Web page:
Logo UNICEF Innocenti
Office of Research-Innocenti
menu icon

Impact of the United Republic of Tanzania’s Productive Social Safety Net on Child Labour and Education

Impact of the United Republic of Tanzania’s Productive Social Safety Net on Child Labour and Education

Author(s)

Jacobus de Hoop; Margaret W. Gichane; Valeria Groppo; Stephanie Simmons Zuilkowski

 

Publication date: 2020-13

Publication series:
Innocenti Research Briefs

No. of pages: 5

Download the report

(PDF, 1.20 MB)

Abstract

In the United Republic of Tanzania, nearly 30 per cent of children engage in child labour.1 About 30 per cent of children do not attend school and another 20 per cent combine school and work. Although state schools do not charge fees, households still face schooling costs, including for uniforms, shoes, books and school materials. With funding from the United States Department of Labor, researchers at the UNICEF Office of Research – Innocenti examined whether the PSSN leads to improved schooling and reduced engagement in child labour.2 To do so, the research team combined a quantitative impact evaluation with a qualitative study involving children and caregivers.
Available in:
English

More in this series: Innocenti Research Briefs

Off to learn: Making offline digital learning work for vulnerable girls in Mauritania
Publication

Off to learn: Making offline digital learning work for vulnerable girls in Mauritania

In Mauritania, many learners struggle with French, one of the official languages of instruction at school. This language barrier hinders student progress with the curriculum, increasing the chances of leaving school. This risk disproportionately affects adolescent girls due to discriminatory social norms undermining their continued education, even in urban areas of the capital, Nouakchott. To address these challenges, UNICEF Mauritania, in collaboration with the Akelius Foundation and national partners, has initiated a blended course to improve French proficiency for girls in a disadvantaged neighbourhood of Nouakchott. The blended course, which takes place at a community-based facility during afternoons, integrates regular teaching with the offline use of the Akelius Digital Learning app. This research brief presents evidence on how the blended course supported vulnerable girls’ learning and other socio-emotional skills. It highlights lessons learnt for practitioners in implementing digital learning in resource-constrained environments, including the reliance on offline solutions and the co-design of digital content with the teachers.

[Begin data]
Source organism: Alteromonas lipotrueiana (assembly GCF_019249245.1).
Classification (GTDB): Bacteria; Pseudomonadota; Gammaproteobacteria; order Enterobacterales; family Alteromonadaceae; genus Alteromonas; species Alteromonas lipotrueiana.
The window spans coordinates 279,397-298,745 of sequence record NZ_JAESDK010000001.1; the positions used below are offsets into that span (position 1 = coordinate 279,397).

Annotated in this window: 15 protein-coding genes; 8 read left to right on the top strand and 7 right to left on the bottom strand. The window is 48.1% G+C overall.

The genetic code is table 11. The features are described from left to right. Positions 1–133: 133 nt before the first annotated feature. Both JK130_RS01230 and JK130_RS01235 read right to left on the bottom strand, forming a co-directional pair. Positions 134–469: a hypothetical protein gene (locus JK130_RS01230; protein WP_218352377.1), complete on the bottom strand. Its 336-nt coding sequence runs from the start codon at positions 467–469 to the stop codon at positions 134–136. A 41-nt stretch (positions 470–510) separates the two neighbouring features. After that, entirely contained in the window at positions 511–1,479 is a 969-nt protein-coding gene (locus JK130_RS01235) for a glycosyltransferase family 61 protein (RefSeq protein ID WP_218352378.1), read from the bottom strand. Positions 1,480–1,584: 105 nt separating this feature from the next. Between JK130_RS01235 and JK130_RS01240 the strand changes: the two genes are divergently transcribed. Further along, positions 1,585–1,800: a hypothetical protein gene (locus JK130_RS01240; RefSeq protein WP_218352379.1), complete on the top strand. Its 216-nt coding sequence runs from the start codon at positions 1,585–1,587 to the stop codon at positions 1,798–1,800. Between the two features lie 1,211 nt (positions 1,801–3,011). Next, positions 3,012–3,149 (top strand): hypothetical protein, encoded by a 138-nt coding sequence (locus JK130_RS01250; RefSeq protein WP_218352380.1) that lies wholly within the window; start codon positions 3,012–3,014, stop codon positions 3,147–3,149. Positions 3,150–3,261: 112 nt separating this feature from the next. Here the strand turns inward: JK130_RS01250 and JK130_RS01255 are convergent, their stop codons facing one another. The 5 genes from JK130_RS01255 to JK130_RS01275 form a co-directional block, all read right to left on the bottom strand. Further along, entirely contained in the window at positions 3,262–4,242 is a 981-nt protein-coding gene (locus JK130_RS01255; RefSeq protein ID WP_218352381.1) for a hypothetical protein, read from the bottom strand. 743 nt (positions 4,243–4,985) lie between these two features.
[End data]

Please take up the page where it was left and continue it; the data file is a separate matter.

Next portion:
Du tableau à la tablette: l’apprentissage numérique hors ligne au service des jeunes filles vulnérables en Mauritanie
Publication

Du tableau à la tablette: l’apprentissage numérique hors ligne au service des jeunes filles vulnérables en Mauritanie

En Mauritanie, de nombreux élèves rencontrent des difficultés dans la maitrise du français, l'une des langues officielles d'enseignement à l'école. Cette barrière linguistique entrave la progression des élèves dans le programme, augmentant ainsi les risques d'abandon scolaire. Ce risque touche en particulier les adolescentes en raison de normes sociales discriminatoires qui compromettent la poursuite de leurs études, même dans des zones urbaines de la capitale, Nouakchott. Pour relever ces défis, l'UNICEF, en collaboration avec la Fondation Akelius et des partenaires nationaux, a lancé un cours hybride visant à améliorer la maîtrise du français pour les filles vivant dans un quartier défavorisé de Nouakchott. Ce cours hybride, qui se déroule dans un centre communautaire l'après-midi, intègre un enseignement traditionnel avec l'utilisation hors ligne de l'application d’apprentissage digital Akelius. Cette note de recherche présente les résultats que le cous hybride a contribué à atteindre en termes l'apprentissage et de compétences socio-émotionnelles. Elle met en lumière les enseignements tirés dans la mise en œuvre de l'apprentissage numérique dans des environnements aux ressources limitées, notamment en s'appuyant sur des solutions hors ligne et en concevant conjointement le contenu numérique avec les enseignants.
Known from Birth: What does the evidence tell us about birth registration in Africa?
Publication

Known from Birth: What does the evidence tell us about birth registration in Africa?

‘Known from Birth: Generating and using evidence to strengthen birth registration systems in low- and middle-income countries’ is the evidence component of Strengthening Birth Registration Systems to Protect Every Child from Child Labour, a UNICEF project supported by the Government of Norway. The project focuses on implementing comprehensive programmes in Cote d’Ivoire, Mozambique and Nigeria to accelerate birth registration (BR) for all children – especially children from the most vulnerable communities – starting from birth.
Known from Birth: Generating and using evidence to strengthen birth registration systems in low- and middle-income countries
Publication

Known from Birth: Generating and using evidence to strengthen birth registration systems in low- and middle-income countries

This brief is an evidence gap map created as part of the Known from Birth project, which is producing a series of products developed collaboratively by UNICEF Innocenti and South Africa Centre for Evidence (SACE). These products examine birth registration and its critical importance for child protection. The project is supported by the Government of Norway and focuses on implementing comprehensive programmes in Cote d’Ivoire, Mozambique and Nigeria to accelerate birth registration for all children – especially children from the most vulnerable communities – starting from birth.